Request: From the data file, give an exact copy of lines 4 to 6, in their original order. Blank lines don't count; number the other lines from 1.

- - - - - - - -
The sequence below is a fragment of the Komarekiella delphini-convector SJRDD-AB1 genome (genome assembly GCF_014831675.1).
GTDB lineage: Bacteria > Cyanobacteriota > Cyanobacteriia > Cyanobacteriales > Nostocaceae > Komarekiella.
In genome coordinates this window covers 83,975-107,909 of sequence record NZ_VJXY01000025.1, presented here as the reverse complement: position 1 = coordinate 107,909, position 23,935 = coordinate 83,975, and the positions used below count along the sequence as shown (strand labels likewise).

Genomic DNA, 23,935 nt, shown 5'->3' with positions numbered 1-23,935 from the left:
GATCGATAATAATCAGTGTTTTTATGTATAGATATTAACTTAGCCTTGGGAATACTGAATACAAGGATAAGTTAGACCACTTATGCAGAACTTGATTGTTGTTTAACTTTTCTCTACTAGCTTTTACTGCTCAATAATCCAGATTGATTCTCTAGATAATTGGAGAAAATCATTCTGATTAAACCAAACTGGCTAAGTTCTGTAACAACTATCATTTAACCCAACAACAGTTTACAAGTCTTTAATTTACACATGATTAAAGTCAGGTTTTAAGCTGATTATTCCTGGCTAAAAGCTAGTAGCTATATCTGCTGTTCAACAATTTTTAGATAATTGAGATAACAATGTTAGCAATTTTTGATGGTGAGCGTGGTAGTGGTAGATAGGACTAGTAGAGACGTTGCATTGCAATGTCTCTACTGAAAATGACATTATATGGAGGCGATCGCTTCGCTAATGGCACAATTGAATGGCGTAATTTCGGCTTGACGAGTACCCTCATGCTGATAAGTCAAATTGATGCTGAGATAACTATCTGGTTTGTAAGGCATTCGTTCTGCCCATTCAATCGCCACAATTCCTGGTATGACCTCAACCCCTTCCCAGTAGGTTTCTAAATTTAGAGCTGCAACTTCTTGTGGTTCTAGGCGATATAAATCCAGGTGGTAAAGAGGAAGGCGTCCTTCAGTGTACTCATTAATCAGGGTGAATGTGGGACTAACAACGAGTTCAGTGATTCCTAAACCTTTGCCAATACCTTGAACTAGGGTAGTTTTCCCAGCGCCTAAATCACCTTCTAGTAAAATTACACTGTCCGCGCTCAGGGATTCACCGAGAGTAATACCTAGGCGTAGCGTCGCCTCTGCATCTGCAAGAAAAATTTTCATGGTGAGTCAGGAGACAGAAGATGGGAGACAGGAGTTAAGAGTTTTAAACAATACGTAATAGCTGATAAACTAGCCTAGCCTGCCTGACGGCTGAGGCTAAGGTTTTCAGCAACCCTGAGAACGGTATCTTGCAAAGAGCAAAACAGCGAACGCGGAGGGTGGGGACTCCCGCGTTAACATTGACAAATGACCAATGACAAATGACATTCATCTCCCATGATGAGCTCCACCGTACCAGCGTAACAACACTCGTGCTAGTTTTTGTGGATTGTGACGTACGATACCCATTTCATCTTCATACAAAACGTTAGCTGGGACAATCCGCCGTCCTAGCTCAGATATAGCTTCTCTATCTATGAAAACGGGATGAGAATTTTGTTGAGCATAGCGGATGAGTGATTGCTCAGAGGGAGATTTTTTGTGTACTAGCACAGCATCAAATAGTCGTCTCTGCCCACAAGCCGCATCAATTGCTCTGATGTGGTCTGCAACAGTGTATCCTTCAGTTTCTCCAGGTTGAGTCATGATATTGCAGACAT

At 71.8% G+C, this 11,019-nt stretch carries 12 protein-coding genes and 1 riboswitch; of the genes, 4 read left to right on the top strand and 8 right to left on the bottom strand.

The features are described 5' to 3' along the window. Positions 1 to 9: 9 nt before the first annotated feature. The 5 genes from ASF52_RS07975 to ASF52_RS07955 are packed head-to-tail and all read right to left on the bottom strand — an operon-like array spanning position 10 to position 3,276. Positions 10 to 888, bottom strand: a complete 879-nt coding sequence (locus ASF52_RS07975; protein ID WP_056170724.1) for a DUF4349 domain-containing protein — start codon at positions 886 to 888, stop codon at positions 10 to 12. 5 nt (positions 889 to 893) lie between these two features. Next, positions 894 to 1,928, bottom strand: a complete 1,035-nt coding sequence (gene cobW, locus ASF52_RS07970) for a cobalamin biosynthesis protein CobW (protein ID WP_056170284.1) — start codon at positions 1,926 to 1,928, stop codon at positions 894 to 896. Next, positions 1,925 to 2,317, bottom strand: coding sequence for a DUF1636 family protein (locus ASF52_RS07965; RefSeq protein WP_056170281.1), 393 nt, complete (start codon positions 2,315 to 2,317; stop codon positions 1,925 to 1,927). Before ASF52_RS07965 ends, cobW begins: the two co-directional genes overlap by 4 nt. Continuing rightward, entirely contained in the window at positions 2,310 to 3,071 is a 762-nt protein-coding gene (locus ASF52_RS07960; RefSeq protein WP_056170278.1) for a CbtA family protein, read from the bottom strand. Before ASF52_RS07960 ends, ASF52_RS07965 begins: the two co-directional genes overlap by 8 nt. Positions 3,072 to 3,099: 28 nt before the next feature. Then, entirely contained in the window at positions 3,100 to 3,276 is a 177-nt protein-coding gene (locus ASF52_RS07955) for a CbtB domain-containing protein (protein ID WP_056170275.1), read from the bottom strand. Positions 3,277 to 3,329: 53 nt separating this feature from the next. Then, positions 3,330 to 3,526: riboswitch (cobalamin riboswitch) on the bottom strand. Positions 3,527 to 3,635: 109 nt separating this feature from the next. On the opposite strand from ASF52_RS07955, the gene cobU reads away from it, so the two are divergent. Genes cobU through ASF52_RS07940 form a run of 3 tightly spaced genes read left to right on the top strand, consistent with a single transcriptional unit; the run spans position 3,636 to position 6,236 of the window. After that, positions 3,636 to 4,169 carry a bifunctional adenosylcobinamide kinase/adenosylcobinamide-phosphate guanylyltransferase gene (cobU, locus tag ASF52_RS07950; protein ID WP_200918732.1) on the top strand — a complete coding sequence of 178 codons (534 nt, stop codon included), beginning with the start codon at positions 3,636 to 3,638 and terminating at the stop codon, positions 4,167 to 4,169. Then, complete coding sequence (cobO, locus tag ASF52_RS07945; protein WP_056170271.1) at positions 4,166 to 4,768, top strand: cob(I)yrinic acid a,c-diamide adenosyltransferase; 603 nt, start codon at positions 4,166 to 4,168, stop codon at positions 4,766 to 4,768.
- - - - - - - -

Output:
Genomic DNA, 23,935 nt, shown 5'->3' with positions numbered 1-23,935 from the left:
GATCGATAATAATCAGTGTTTTTATGTATAGATATTAACTTAGCCTTGGGAATACTGAATACAAGGATAAGTTAGACCACTTATGCAGAACTTGATTGTTGTTTAACTTTTCTCTACTAGCTTTTACTGCTCAATAATCCAGATTGATTCTCTAGATAATTGGAGAAAATCATTCTGATTAAACCAAACTGGCTAAGTTCTGTAACAACTATCATTTAACCCAACAACAGTTTACAAGTCTTTAATTTACACATGATTAAAGTCAGGTTTTAAGCTGATTATTCCTGGCTAAAAGCTAGTAGCTATATCTGCTGTTCAACAATTTTTAGATAATTGAGATAACAATGTTAGCAATTTTTGATGGTGAGCGTGGTAGTGGTAGATAGGACTAGTAGAGACGTTGCATTGCAATGTCTCTACTGAAAATGACATTATATGGAGGCGATCGCTTCGCTAATGGCACAATTGAATGGCGTAATTTCGGCTTGACGAGTACCCTCATGCTGATAAGTCAAATTGATGCTGAGATAACTATCTGGTTTGTAAGGCATTCGTTCTGCCCATTCAATCGCCACAATTCCTGGTATGACCTCAACCCCTTCCCAGTAGGTTTCTAAATTTAGAGCTGCAACTTCTTGTGGTTCTAGGCGATATAAATCCAGGTGGTAAAGAGGAAGGCGTCCTTCAGTGTACTCATTAATCAGGGTGAATGTGGGACTAACAACGAGTTCAGTGATTCCTAAACCTTTGCCAATACCTTGAACTAGGGTAGTTTTCCCAGCGCCTAAATCACCTTCTAGTAAAATTACACTGTCCGCGCTCAGGGATTCACCGAGAGTAATACCTAGGCGTAGCGTCGCCTCTGCATCTGCAAGAAAAATTTTCATGGTGAGTCAGGAGACAGAAGATGGGAGACAGGAGTTAAGAGTTTTAAACAATACGTAATAGCTGATAAACTAGCCTAGCCTGCCTGACGGCTGAGGCTAAGGTTTTCAGCAACCCTGAGAACGGTATCTTGCAAAGAGCAAAACAGCGAACGCGGAGGGTGGGGACTCCCGCGTTAACATTGACAAATGACCAATGACAAATGACATTCATCTCCCATGATGAGCTCCACCGTACCAGCGTAACAACACTCGTGCTAGTTTTTGTGGATTGTGACGTACGATACCCATTTCATCTTCATACAAAACGTTAGCTGGGACAATCCGCCGTCCTAGCTCAGATATAGCTTCTCTATCTATGAAAACGGGATGAGAATTTTGTTGAGCATAGCGGATGAGTGATTGCTCAGAGGGAGATTTTTTGTGTACTAGCACAGCATCAAATAGTCGTCTCTGCCCACAAGCCGCATCAATTGCTCTGATGTGGTCTGCAACAGTGTATCCTTCAGTTTCTCCAGGTTGAGTCATGATATTGCAGACAT

At 71.8% G+C, this 11,019-nt stretch carries 12 protein-coding genes and 1 riboswitch; of the genes, 4 read left to right on the top strand and 8 right to left on the bottom strand.